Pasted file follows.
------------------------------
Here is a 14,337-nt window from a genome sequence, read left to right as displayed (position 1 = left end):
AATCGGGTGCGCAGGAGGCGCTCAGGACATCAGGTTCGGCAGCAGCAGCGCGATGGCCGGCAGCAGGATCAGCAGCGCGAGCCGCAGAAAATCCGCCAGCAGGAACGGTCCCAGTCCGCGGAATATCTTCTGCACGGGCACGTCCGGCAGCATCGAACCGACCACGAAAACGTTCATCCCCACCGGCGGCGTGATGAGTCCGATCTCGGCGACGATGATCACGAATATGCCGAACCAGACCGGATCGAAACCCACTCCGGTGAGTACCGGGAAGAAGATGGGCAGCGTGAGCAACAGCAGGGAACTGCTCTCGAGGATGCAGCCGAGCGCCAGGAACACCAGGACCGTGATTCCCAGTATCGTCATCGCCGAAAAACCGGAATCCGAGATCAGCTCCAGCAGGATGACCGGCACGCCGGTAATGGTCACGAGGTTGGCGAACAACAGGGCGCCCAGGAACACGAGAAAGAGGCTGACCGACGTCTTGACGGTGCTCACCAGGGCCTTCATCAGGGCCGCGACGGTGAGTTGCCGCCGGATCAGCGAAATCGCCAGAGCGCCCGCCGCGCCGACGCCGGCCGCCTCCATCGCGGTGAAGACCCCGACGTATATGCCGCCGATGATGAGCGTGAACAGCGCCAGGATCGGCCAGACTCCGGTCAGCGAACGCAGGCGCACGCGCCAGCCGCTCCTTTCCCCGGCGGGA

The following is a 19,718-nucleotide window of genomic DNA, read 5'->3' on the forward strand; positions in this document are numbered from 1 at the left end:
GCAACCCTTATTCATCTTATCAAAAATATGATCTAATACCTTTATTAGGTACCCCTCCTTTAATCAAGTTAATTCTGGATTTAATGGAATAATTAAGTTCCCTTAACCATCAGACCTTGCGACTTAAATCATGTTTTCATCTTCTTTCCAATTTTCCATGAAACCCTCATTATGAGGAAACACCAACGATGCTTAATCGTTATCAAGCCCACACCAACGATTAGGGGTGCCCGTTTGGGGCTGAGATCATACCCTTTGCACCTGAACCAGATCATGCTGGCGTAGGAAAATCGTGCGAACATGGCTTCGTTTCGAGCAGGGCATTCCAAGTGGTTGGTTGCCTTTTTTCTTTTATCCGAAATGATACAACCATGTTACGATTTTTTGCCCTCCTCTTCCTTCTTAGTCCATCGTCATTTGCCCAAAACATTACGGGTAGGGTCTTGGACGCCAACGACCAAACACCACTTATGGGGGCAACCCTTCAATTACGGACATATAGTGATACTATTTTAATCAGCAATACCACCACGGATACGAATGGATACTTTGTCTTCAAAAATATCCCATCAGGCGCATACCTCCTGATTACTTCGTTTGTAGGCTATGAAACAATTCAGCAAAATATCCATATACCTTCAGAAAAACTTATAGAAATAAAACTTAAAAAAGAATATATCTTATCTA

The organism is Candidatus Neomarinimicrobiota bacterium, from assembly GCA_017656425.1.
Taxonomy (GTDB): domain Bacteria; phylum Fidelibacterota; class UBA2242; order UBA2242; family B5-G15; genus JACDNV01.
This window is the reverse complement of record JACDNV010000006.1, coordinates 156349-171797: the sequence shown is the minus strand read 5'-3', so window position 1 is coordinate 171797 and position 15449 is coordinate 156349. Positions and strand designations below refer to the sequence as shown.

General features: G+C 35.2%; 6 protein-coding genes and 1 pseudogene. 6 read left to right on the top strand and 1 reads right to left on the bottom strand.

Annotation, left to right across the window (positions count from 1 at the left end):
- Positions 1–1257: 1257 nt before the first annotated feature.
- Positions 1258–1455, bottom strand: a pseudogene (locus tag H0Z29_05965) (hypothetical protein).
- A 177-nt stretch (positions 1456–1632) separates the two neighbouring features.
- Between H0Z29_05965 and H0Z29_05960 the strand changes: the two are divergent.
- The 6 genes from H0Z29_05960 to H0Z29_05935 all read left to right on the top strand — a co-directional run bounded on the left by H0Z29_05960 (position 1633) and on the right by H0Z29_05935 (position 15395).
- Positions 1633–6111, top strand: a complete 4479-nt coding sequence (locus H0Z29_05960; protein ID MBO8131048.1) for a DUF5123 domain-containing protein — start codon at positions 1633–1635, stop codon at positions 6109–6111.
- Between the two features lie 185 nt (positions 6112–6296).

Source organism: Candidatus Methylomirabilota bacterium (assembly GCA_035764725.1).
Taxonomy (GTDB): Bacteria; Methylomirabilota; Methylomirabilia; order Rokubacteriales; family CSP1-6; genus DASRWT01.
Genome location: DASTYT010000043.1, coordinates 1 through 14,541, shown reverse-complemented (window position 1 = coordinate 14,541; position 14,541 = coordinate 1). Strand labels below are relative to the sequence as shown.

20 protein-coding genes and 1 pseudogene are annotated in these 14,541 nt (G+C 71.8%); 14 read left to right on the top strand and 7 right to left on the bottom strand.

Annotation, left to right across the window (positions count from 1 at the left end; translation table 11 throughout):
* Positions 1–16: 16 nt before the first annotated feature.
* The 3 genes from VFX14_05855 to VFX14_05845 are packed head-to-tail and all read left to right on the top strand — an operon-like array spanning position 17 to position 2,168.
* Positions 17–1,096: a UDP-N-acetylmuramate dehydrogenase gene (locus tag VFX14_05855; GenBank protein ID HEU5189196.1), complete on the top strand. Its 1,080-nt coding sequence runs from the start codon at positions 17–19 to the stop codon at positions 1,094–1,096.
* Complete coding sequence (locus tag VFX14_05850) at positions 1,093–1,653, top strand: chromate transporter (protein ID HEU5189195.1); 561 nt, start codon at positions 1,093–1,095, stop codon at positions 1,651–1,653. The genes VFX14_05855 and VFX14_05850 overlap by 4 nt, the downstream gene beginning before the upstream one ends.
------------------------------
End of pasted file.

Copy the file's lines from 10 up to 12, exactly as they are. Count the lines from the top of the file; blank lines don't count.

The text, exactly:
- Positions 1–1257: 1257 nt before the first annotated feature.
- Positions 1258–1455, bottom strand: a pseudogene (locus tag H0Z29_05965) (hypothetical protein).
- A 177-nt stretch (positions 1456–1632) separates the two neighbouring features.